Trump got shut out in shutdown
President Donald Trump was able to round up some staffers to applaud his announcement Friday that the partial government shutdown had ended, and even say with a straight face, “I am very proud to announce today that we have reached a deal to … reopen the federal government.” But only a fool would swallow that spin. This was a clearcut defeat for him — the worst of his presidency — and a resounding victory for House Speaker Nancy Pelosi.
How can you tell? It’s easy: the part about no money for a border wall.
That was Trump’s demand for ending the shutdown, and it was cast aside (again) like an empty campaign promise. Which is all it ever was. This is the third or fourth time Trump has backed down from firm, no-compromise demands to get border bucks or else.
He has also bizarrely refused previous deals that would have actually given him money for a border wall in exchange for easing up on the Dreamers — which even he said he wanted to do. In January 2018, he was pressured by hardliners to turn down a deal for $25 billion in wall funding if the Dreamers could get legal status. That’s way more than the $5.7 billion he was insisting on this go-around. If you can make sense of all that, your last name is probably Trump or Kushner.
Worse yet for him, House Democrats know they thumped him and will be in no mood to offer him more than the thinnest fig leaf, if that, on the negotiations that will take place over the next three weeks. It’s surreal to think that a Democratic House would roll over for him on border wall funding when he couldn’t get that from a Republican House over the first two years of his presidency. (Besides, wasn’t Mexico supposed to pay for this wall anyway?)
For now, Trump is hiding behind a threat to declare a national emergency if the negotiations fail and build a border wall anyway with federal money appropriated for other purposes. Even with friendly Republican judges, there’s no way that survives the inevitable court challenge. A fundamental principle of federal law is that only Congress can decide how to spend tax dollars. A president can’t just take money for, say disaster relief, and repurpose it for wall construction. It’s not even clear that this could be done for a true “national emergency” like a foreign invasion, much less a phony “emergency” like illegal immigration, which has actually been trending downward.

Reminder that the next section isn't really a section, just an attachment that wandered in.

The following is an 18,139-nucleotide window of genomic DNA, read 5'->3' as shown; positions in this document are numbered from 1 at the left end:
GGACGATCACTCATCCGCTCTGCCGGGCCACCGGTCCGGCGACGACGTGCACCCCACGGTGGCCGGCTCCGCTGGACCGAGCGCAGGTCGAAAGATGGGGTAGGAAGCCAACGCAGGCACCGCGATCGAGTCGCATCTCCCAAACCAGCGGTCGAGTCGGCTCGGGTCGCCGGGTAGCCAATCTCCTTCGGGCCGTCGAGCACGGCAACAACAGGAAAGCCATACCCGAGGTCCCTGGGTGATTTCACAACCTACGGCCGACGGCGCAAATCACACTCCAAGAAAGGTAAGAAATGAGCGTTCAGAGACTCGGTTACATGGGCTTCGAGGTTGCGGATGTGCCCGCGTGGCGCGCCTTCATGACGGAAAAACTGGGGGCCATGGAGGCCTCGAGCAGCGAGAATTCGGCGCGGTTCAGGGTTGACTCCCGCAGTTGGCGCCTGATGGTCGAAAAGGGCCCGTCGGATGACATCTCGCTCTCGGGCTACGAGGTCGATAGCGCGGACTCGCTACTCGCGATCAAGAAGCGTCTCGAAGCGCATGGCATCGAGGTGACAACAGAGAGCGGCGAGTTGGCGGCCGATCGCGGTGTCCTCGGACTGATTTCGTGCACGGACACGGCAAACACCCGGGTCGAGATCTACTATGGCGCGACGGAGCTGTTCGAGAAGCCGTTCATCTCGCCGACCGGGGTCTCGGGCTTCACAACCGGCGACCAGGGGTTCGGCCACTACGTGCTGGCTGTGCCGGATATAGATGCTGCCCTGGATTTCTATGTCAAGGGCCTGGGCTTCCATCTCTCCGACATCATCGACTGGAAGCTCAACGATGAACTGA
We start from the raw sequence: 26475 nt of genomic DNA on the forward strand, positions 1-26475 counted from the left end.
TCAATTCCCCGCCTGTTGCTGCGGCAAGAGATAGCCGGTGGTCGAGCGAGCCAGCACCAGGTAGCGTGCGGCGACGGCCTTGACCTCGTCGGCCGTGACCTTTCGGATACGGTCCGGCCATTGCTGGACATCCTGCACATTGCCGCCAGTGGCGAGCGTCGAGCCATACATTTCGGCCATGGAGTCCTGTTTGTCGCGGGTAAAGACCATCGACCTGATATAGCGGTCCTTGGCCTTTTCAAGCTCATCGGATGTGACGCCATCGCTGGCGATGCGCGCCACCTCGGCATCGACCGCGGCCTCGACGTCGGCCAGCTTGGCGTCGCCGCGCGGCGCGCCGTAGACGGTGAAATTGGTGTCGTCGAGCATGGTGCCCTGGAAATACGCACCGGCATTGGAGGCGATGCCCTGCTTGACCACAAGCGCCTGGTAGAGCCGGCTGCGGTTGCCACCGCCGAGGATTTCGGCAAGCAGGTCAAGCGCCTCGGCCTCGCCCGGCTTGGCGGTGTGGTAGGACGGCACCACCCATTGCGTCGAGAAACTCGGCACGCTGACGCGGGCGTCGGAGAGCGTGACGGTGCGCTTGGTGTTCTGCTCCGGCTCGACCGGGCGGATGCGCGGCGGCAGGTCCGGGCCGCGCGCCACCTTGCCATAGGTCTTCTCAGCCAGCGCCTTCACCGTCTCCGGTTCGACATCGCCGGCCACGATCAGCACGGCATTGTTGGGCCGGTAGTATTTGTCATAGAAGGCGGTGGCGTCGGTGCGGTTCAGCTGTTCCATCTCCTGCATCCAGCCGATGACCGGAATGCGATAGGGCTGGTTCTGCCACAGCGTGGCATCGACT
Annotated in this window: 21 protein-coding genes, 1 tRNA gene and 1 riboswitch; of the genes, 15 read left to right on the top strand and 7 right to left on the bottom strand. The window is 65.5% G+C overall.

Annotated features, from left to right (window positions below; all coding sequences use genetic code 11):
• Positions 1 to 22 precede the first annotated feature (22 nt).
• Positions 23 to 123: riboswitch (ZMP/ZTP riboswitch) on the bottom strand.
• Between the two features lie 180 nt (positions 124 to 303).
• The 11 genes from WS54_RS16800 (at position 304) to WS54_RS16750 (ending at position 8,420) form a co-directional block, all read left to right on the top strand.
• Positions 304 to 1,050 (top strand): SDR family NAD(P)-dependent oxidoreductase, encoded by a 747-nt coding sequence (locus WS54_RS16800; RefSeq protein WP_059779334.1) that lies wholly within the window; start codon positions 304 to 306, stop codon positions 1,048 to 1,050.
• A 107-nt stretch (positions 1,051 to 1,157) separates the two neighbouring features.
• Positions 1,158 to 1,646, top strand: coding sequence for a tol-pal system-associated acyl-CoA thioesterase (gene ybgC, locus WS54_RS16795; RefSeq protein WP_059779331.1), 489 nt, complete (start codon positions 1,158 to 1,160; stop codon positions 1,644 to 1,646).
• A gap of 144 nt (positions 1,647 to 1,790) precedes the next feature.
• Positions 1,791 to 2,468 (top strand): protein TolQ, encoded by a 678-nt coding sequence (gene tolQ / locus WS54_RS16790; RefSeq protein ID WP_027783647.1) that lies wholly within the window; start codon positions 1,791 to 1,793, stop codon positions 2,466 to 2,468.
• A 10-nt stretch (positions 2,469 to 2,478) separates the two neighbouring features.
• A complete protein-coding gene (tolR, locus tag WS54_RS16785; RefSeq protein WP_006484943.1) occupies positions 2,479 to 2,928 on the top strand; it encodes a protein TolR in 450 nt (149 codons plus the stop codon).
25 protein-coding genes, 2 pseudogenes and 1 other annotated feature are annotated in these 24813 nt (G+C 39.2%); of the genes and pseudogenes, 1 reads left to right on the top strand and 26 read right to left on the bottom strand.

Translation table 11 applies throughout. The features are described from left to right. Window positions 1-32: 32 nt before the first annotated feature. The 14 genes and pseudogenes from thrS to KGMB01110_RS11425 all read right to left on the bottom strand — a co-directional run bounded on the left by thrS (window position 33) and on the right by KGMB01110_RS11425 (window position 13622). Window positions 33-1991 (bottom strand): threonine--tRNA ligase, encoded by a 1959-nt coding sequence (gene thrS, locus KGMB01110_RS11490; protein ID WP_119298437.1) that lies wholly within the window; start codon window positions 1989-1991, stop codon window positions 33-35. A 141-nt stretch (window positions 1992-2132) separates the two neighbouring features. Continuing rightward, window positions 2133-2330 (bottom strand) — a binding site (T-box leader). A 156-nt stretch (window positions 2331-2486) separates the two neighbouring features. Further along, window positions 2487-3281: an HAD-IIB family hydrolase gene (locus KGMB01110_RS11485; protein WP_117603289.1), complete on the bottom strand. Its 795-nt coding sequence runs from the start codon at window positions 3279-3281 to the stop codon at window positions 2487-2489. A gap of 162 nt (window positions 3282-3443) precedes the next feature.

The bottom line in this mess is that a “big beautiful wall” from the Pacific Ocean to the Gulf of Mexico will never be built. It would be incredibly expensive — and ineffective. It would also take years to construct. For these reasons, Republicans in Congress never got behind it, and even Trump was content to focus on other priorities, like repealing Obamacare (unsuccessfully) or cutting taxes (successfully).
Trump might get a better fence out of these talks in exchange for easing up on the Dreamers, but that’s about it. The new fencing won’t cover the entire border, and in fact won’t be much different than the 700 miles of fencing already in place. Trump is already hinting this will be his fallback when he said Friday, “We really have no choice but to build a powerful wall or steel barrier.”
The bigger takeaway from the shutdown showdown is that Trump will not enjoy the next two years of his term.
House Democrats have tasted blood in the first month of their power, and they will not back down. Traditional Democrats dislike Trump, while the new round of House members elected in November truly despise him. The battle over the shutdown has united and strengthened them.
From here on out, they will investigate and subpoena the administration relentlessly, and a lot of dark secrets will be pried out. It will be like the five-week shutdown, nasty and divisive.
Heaven only knows what this ordeal will do to our country over the next 24 months, and how it will affect the 2020 presidential race, but it won’t be good.
Thomas Taschinger, TTaschinger@BeaumontEnterprise.com, is the editorial page editor of The Beaumont Enterprise. Follow him on Twitter at @PoliticalTom